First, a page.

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Outlooks from the Inner Life

By Cedric Speyer


Half of any person is wrong and weak and off the path. Half! The other half is dancing and swimming and flying in the Invisible Joy. — Rumi
Nobody knows what the soul is . . . it comes and goes like the wind over the water. — Mary Oliver

I know we’re not supposed to put God to the test, but sometimes it’s OK to do a little experiment. I was in one of my favourite places to anonymously bond with “salt of the earth” citizens in a big cosmopolitan city, namely the Costco cafeteria. It gladdens the heart to see a multitude of mostly boisterous ethnic families there, with English rarely overheard. And to screen out anyone thinking of descending from the Trump Tower, hot dogs previously priced at $2 (including a refillable drink) have since been reduced to $1.50.

It can get crowded at the close congregation of tables, and when I came back from garnishing my hot dog, a grey-haired gaunt looking man was seated directly across from me, turned sideways. He acknowledged my arrival with a perfunctory nod; then returned to staring into the cashier-commotion distance, interrupted with vacant lectio ennui by the light of his silvery cell phone. His face looked as grim and unforgiving as it gets — not the kind of man who invites striking up a conversation. A frown appeared to be permanently etched on his mouth. His demeanour made it difficult to believe in the divine spark, the pilot light within each of us that can dim to default level or flare with passion, but never goes out.

A sidebar on this spiritual exercise: in training and supervising counsellors, we speak of the glare and the gaze. “While the ‘glare’ (of assessment) provides valuable insight into self-defeating attitudes and patterns, the ‘gaze’ is focused squarely on the inherent capacity to overcome, transform, or transcend painful life predicaments” (Yaphe, J. & Speyer, C., 2010).

Without infringing on the man’s “personal space” I began silently practising conscious presence and prayerfully directing the gaze of the heart into his energy field. I did this with the intention of sharing the unconditional love available to both of us by virtue of being made in the image of God. I had no way of knowing what that image of God would be for the man in front of me, yet the kind of enlivening, healing energy I was praying to “send” goes to wherever it is needed, as pure gift, managed by the divine economy. This kind of presence, which Jesus promised to leave with us as his emissaries in the world, dissolves the duality between self and other such that we can simply hold the space for our common humanity. Any needful healing can then unfold in accordance with the mystery of readiness — it has a seed-planting life of its own. Our job is simply to ask God to “Make me a channel of your peace” as per the prayer of St. Francis.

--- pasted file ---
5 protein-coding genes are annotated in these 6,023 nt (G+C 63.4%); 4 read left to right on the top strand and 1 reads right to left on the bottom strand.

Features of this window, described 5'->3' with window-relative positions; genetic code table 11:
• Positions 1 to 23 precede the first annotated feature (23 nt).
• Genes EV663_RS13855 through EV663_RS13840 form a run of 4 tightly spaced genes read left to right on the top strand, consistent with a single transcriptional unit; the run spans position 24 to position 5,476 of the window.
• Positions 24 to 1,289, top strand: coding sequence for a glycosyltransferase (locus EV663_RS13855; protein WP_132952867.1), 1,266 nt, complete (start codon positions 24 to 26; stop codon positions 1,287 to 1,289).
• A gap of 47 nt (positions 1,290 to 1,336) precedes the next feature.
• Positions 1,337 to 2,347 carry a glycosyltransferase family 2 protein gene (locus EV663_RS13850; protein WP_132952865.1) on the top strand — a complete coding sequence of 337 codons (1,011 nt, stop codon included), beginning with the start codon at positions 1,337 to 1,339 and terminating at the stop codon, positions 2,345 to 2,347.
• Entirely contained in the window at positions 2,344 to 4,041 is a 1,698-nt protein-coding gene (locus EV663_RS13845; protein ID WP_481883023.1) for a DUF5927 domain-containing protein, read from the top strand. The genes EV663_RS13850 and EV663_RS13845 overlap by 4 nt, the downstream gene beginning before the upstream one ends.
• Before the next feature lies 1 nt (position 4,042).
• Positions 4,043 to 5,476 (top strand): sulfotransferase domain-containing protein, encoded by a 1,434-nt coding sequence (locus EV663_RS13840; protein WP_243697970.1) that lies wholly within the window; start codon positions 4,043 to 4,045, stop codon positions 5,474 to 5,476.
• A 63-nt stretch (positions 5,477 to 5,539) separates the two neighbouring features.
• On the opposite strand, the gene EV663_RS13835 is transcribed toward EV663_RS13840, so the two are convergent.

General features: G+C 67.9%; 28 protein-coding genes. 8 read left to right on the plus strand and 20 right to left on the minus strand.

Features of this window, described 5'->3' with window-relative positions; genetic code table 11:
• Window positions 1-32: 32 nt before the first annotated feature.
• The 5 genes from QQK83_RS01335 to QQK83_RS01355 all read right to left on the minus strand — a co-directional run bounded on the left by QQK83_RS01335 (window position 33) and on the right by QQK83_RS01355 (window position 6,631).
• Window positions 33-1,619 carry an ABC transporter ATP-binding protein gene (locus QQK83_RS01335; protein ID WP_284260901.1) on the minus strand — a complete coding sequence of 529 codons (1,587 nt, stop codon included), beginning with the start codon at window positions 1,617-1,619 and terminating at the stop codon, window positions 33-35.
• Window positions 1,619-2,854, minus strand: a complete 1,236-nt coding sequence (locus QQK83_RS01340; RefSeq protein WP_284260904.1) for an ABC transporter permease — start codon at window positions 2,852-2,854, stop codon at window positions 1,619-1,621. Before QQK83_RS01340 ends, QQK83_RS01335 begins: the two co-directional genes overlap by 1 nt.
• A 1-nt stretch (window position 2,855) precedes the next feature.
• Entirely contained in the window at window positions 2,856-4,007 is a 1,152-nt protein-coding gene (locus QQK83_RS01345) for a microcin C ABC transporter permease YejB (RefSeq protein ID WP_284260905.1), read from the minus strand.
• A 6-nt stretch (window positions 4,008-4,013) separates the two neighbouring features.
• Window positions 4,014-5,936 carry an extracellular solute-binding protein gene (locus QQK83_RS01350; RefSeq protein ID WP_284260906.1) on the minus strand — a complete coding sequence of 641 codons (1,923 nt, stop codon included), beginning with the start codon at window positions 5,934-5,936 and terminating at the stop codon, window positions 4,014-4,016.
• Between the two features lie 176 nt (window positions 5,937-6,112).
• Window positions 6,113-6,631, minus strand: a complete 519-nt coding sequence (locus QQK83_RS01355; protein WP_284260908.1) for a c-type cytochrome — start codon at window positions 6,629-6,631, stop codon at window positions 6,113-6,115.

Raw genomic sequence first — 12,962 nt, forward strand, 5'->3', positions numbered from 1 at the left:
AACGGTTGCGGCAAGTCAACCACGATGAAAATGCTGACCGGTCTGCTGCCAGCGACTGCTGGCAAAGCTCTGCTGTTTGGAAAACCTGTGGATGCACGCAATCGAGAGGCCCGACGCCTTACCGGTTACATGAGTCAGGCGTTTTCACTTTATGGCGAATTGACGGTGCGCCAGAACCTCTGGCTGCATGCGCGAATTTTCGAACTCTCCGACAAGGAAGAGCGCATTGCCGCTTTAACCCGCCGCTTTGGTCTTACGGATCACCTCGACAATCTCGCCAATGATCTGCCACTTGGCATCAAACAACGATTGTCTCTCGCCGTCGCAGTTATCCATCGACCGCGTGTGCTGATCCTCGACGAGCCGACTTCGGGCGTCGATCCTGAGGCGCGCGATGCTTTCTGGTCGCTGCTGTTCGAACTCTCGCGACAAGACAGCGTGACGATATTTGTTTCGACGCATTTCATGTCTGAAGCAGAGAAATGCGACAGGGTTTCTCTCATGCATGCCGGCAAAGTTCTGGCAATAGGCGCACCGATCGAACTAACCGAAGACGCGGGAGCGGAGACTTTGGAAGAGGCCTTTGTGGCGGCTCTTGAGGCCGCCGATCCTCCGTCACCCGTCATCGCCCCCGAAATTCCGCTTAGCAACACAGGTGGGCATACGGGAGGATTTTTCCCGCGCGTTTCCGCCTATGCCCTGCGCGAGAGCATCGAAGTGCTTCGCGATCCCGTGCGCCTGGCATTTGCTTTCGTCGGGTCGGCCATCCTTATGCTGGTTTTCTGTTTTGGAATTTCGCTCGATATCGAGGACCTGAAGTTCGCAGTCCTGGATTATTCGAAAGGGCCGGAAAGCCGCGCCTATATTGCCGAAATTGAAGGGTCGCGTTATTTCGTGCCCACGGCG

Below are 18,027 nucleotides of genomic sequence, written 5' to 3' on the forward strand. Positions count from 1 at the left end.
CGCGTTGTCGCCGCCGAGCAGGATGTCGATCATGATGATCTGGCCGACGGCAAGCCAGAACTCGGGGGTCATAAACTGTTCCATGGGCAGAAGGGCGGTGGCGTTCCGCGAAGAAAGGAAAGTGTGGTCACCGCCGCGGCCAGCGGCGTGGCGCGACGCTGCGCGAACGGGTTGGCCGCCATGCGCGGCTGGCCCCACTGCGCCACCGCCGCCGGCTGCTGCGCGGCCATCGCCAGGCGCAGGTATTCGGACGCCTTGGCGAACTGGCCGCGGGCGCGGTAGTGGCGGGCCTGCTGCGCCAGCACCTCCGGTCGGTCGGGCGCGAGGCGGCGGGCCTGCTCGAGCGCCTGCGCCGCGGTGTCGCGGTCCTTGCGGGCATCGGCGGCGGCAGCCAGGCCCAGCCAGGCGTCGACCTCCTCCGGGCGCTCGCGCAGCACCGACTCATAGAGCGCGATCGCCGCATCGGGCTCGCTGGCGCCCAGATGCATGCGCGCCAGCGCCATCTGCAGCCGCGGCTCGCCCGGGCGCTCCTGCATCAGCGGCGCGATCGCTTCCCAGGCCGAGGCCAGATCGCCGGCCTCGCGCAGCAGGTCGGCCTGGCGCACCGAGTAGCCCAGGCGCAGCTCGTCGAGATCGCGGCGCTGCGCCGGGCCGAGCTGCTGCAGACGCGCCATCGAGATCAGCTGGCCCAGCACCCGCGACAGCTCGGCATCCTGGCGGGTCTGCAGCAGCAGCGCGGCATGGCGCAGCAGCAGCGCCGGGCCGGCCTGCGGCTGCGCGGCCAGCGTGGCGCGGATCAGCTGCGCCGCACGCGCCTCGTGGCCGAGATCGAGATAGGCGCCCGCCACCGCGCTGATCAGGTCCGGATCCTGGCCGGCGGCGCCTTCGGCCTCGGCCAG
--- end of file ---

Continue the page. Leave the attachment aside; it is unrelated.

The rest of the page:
After a while of doing my best to keep the channel open, and then getting ready to leave, the man spontaneously turned toward me, his face transfigured by a big, crinkled smile and said he was waiting for his wife. We joked about how waiting to meet the love of his life in the first place still involved waiting . . . some 40 years later. As we parted, I thanked him for the gourmet dining company and we blessed each other on the rest of our respective life journeys.

Speyer is a Benedictine Oblate as well as an author, subject matter expert for e-therapy, clinical consultant and director of InnerView Guidance International (IGI). He also directs a documentary series entitled GuideLives for the Journey: Ordinary Persons, Extraordinary Pathfinders. Connect with Cedric on or via